There’s a multitude of things that need to be repaired in our system, and prison is one of them. Prison reform is an important issue because we need to take care of everyone and with the way we treat criminals, we do not see them as equal. We need to assess illegal acts correctly instead of trying to put people in jail for the rest of their lives. We also need to work more on how we try to rehabilitate people. Instead of barring convicts off from the rest of us, we need to teach them how to integrate, so they can live better lives than they did
Over the past 40 years U.S. incarceration has grown at an extraordinary rate, with the United States’ prison population increasing from 320,000 inmates in 1980 to nearly 2.3 million inmates in 2013. The growth in prison population is in part due to society’s shift toward tough on crime policies including determinate sentencing, truth-in-sentencing laws, and mandatory minimums. These tough on crime policies resulted in more individuals committing less serious crimes being sentenced to serve time and longer prison sentences. The 1970s-1980s: The War on Drugs and Changes in Sentencing Policy Incarceration rates did rise above 140 persons imprisoned per 100,000 of the population until the mid 1970s.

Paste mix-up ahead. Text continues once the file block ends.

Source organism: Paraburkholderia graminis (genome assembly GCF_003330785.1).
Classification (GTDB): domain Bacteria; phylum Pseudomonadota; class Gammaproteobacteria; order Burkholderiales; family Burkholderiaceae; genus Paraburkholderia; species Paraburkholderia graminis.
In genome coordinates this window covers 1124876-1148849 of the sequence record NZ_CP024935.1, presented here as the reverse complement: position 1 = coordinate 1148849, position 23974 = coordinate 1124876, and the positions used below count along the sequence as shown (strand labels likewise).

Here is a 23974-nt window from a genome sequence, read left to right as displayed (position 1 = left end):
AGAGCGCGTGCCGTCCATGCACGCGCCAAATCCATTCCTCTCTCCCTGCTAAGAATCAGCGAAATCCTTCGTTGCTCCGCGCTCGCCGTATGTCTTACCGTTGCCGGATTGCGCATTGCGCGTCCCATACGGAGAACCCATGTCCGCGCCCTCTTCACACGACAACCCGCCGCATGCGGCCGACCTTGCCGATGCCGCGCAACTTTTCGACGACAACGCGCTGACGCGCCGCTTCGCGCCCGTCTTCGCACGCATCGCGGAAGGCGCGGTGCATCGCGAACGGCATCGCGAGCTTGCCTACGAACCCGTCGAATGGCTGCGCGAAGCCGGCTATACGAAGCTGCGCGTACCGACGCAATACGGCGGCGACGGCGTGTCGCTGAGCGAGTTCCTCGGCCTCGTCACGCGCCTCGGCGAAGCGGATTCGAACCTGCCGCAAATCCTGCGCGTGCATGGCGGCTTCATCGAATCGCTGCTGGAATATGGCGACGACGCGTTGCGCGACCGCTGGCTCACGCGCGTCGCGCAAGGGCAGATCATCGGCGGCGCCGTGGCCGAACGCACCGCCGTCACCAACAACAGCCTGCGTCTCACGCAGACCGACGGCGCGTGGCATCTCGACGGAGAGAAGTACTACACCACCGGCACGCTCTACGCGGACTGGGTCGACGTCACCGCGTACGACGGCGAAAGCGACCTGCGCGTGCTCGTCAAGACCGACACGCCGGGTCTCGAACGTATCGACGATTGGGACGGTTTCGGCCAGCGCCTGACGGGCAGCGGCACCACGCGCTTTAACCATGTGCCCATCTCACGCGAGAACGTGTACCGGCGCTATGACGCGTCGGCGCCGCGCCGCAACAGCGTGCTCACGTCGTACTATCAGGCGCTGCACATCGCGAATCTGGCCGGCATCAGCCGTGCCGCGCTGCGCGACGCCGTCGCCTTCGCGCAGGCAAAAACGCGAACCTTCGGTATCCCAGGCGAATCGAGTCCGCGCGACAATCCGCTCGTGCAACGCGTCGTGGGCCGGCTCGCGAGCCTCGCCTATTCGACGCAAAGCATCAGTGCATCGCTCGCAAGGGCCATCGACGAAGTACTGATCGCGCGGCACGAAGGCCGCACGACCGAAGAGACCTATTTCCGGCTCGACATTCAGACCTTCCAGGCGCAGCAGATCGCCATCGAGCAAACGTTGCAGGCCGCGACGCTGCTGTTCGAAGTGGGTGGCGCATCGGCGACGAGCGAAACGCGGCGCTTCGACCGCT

As I mentioned above, since the War on Drugs era, the prison population has increased at an alarming rate. Overcriminalization has most of the responsibility for this problem. Along with the overcrowding of prisons, the obstacle of overcriminalization also brings sentencing reform to the table. It puts citizens that had no criminal intent in their actions and non-violent offenders in prison for unjust lengths of time. Serving
The United States has a larger percent of its population incarcerated than any other country. America is responsible for a quarter of the world’s inmates, and its incarceration rate is growing exponentially. The expense generated by these overcrowded prisons cost the country a substantial amount of money every year. While people are incarcerated for several reasons, the country’s prisons are focused on punishment rather than reform, and the result is a misguided system that fails to rehabilitate criminals or discourage crime. This literature review will discuss the ineffectiveness of the United States’ criminal justice system and how mass incarceration of non-violent offenders, racial profiling, and a high rate of recidivism has become a problem.